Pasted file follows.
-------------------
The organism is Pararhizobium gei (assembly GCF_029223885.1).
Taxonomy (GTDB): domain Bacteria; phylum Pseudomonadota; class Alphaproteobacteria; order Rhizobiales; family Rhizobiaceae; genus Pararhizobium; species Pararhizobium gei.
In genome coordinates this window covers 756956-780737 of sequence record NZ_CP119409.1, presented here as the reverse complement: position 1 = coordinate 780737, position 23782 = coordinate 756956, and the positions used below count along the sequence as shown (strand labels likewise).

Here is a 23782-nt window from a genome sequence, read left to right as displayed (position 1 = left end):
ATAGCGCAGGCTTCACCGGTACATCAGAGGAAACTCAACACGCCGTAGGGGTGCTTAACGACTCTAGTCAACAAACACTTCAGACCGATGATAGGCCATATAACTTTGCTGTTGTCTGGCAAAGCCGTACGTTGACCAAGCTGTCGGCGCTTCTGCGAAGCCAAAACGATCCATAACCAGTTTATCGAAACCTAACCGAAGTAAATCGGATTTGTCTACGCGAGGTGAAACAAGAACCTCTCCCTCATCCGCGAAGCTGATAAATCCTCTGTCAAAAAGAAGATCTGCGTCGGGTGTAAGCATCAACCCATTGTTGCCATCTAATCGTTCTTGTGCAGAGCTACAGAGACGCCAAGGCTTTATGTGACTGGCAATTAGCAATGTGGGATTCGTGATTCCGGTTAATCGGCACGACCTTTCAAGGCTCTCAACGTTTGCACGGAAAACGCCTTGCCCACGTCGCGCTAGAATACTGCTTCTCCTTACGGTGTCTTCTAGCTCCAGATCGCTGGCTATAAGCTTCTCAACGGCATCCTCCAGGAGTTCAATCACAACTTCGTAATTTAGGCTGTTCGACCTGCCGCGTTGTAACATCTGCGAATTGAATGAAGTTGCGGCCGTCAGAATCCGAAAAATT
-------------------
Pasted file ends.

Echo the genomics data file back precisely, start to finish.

The organism is Pararhizobium gei (assembly GCF_029223885.1).
Taxonomy (GTDB): domain Bacteria; phylum Pseudomonadota; class Alphaproteobacteria; order Rhizobiales; family Rhizobiaceae; genus Pararhizobium; species Pararhizobium gei.
In genome coordinates this window covers 756956-780737 of sequence record NZ_CP119409.1, presented here as the reverse complement: position 1 = coordinate 780737, position 23782 = coordinate 756956, and the positions used below count along the sequence as shown (strand labels likewise).

Here is a 23782-nt window from a genome sequence, read left to right as displayed (position 1 = left end):
ATAGCGCAGGCTTCACCGGTACATCAGAGGAAACTCAACACGCCGTAGGGGTGCTTAACGACTCTAGTCAACAAACACTTCAGACCGATGATAGGCCATATAACTTTGCTGTTGTCTGGCAAAGCCGTACGTTGACCAAGCTGTCGGCGCTTCTGCGAAGCCAAAACGATCCATAACCAGTTTATCGAAACCTAACCGAAGTAAATCGGATTTGTCTACGCGAGGTGAAACAAGAACCTCTCCCTCATCCGCGAAGCTGATAAATCCTCTGTCAAAAAGAAGATCTGCGTCGGGTGTAAGCATCAACCCATTGTTGCCATCTAATCGTTCTTGTGCAGAGCTACAGAGACGCCAAGGCTTTATGTGACTGGCAATTAGCAATGTGGGATTCGTGATTCCGGTTAATCGGCACGACCTTTCAAGGCTCTCAACGTTTGCACGGAAAACGCCTTGCCCACGTCGCGCTAGAATACTGCTTCTCCTTACGGTGTCTTCTAGCTCCAGATCGCTGGCTATAAGCTTCTCAACGGCATCCTCCAGGAGTTCAATCACAACTTCGTAATTTAGGCTGTTCGACCTGCCGCGTTGTAACATCTGCGAATTGAATGAAGTTGCGGCCGTCAGAATCCGAAAAATT